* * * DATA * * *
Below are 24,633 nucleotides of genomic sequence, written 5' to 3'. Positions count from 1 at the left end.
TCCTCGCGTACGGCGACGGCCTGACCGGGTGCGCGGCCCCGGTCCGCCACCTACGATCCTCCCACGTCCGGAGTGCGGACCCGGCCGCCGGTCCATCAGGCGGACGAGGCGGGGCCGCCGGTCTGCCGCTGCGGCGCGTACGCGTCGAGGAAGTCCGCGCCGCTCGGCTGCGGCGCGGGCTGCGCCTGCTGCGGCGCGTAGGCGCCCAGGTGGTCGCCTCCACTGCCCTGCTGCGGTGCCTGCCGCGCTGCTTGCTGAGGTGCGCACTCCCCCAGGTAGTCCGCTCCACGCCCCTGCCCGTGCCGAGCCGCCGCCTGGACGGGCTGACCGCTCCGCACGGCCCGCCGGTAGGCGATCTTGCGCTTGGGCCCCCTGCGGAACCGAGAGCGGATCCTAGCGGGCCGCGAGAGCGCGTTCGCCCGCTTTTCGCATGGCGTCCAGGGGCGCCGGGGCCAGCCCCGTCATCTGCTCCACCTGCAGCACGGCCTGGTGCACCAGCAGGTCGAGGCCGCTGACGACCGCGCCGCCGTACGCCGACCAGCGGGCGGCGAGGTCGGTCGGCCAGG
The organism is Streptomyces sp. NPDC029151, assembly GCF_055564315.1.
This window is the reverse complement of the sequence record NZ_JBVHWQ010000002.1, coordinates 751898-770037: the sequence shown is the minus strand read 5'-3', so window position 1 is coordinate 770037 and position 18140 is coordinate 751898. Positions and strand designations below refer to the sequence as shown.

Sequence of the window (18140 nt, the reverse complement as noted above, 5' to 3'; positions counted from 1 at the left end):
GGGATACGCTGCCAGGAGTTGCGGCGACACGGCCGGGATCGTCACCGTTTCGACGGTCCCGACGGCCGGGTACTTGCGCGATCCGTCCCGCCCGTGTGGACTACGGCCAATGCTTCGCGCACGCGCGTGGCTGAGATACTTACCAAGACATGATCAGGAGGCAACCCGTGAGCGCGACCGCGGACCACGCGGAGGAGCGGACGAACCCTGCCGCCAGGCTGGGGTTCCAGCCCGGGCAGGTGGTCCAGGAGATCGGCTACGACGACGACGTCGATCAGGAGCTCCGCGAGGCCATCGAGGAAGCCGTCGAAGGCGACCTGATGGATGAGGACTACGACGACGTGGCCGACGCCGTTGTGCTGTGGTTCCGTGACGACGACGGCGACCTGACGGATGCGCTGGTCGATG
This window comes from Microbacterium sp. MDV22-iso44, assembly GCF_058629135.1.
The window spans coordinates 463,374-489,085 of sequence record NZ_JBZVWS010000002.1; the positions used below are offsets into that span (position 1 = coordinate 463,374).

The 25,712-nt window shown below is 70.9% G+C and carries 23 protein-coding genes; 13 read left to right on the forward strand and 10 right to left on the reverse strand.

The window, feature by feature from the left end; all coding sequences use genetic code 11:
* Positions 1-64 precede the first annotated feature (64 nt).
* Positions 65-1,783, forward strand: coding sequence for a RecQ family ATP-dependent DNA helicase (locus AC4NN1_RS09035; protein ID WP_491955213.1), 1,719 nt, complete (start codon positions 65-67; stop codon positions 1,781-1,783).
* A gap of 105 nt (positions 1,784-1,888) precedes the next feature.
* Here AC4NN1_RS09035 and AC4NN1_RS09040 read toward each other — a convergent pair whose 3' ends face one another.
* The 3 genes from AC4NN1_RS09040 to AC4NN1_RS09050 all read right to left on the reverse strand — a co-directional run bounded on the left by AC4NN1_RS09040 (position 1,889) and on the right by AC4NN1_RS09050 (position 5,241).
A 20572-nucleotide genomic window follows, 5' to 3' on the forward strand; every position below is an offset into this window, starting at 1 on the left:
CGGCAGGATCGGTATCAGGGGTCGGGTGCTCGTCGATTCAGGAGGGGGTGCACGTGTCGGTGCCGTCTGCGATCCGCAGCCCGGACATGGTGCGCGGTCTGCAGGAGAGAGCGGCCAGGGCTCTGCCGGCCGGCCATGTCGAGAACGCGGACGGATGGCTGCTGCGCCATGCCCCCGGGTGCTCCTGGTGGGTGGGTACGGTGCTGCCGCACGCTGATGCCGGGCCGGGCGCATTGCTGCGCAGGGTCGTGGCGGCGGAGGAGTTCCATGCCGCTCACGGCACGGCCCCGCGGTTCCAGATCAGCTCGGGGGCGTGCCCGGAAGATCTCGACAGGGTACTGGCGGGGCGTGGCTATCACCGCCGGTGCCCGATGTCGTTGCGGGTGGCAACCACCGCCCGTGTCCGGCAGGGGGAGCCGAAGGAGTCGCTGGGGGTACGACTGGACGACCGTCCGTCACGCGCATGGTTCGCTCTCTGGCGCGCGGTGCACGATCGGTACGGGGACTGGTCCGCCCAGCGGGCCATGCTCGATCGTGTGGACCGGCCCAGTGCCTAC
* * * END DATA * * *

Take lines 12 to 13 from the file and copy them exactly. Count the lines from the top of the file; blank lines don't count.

* Positions 65-1,783, forward strand: coding sequence for a RecQ family ATP-dependent DNA helicase (locus AC4NN1_RS09035; protein ID WP_491955213.1), 1,719 nt, complete (start codon positions 65-67; stop codon positions 1,781-1,783).
* A gap of 105 nt (positions 1,784-1,888) precedes the next feature.